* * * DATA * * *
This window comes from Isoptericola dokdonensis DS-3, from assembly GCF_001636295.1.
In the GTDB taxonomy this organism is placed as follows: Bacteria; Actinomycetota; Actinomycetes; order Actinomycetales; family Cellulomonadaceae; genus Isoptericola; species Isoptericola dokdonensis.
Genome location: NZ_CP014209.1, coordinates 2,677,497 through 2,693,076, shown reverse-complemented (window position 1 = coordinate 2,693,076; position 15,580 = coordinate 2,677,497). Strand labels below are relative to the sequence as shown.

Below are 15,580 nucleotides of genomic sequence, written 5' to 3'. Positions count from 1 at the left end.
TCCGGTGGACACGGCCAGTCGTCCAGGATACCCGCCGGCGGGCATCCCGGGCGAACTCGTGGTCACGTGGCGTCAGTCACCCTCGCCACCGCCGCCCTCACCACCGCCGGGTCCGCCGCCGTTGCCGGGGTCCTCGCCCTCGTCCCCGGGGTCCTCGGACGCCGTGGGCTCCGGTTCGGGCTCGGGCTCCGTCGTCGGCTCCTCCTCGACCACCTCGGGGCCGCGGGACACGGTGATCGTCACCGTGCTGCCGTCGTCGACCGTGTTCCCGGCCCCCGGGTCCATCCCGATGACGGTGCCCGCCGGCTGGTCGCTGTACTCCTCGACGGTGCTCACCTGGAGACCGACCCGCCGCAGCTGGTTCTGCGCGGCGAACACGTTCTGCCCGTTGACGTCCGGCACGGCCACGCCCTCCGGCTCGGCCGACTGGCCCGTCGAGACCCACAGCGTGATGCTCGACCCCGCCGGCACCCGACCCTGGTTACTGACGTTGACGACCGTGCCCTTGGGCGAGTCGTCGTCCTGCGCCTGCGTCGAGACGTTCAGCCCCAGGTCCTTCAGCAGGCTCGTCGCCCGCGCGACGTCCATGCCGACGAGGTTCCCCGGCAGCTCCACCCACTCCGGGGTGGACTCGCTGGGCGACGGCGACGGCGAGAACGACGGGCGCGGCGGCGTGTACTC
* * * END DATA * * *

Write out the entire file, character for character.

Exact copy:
This window comes from Isoptericola dokdonensis DS-3, from assembly GCF_001636295.1.
In the GTDB taxonomy this organism is placed as follows: Bacteria; Actinomycetota; Actinomycetes; order Actinomycetales; family Cellulomonadaceae; genus Isoptericola; species Isoptericola dokdonensis.
Genome location: NZ_CP014209.1, coordinates 2,677,497 through 2,693,076, shown reverse-complemented (window position 1 = coordinate 2,693,076; position 15,580 = coordinate 2,677,497). Strand labels below are relative to the sequence as shown.

Below are 15,580 nucleotides of genomic sequence, written 5' to 3'. Positions count from 1 at the left end.
TCCGGTGGACACGGCCAGTCGTCCAGGATACCCGCCGGCGGGCATCCCGGGCGAACTCGTGGTCACGTGGCGTCAGTCACCCTCGCCACCGCCGCCCTCACCACCGCCGGGTCCGCCGCCGTTGCCGGGGTCCTCGCCCTCGTCCCCGGGGTCCTCGGACGCCGTGGGCTCCGGTTCGGGCTCGGGCTCCGTCGTCGGCTCCTCCTCGACCACCTCGGGGCCGCGGGACACGGTGATCGTCACCGTGCTGCCGTCGTCGACCGTGTTCCCGGCCCCCGGGTCCATCCCGATGACGGTGCCCGCCGGCTGGTCGCTGTACTCCTCGACGGTGCTCACCTGGAGACCGACCCGCCGCAGCTGGTTCTGCGCGGCGAACACGTTCTGCCCGTTGACGTCCGGCACGGCCACGCCCTCCGGCTCGGCCGACTGGCCCGTCGAGACCCACAGCGTGATGCTCGACCCCGCCGGCACCCGACCCTGGTTACTGACGTTGACGACCGTGCCCTTGGGCGAGTCGTCGTCCTGCGCCTGCGTCGAGACGTTCAGCCCCAGGTCCTTCAGCAGGCTCGTCGCCCGCGCGACGTCCATGCCGACGAGGTTCCCCGGCAGCTCCACCCACTCCGGGGTGGACTCGCTGGGCGACGGCGACGGCGAGAACGACGGGCGCGGCGGCGTGTACTC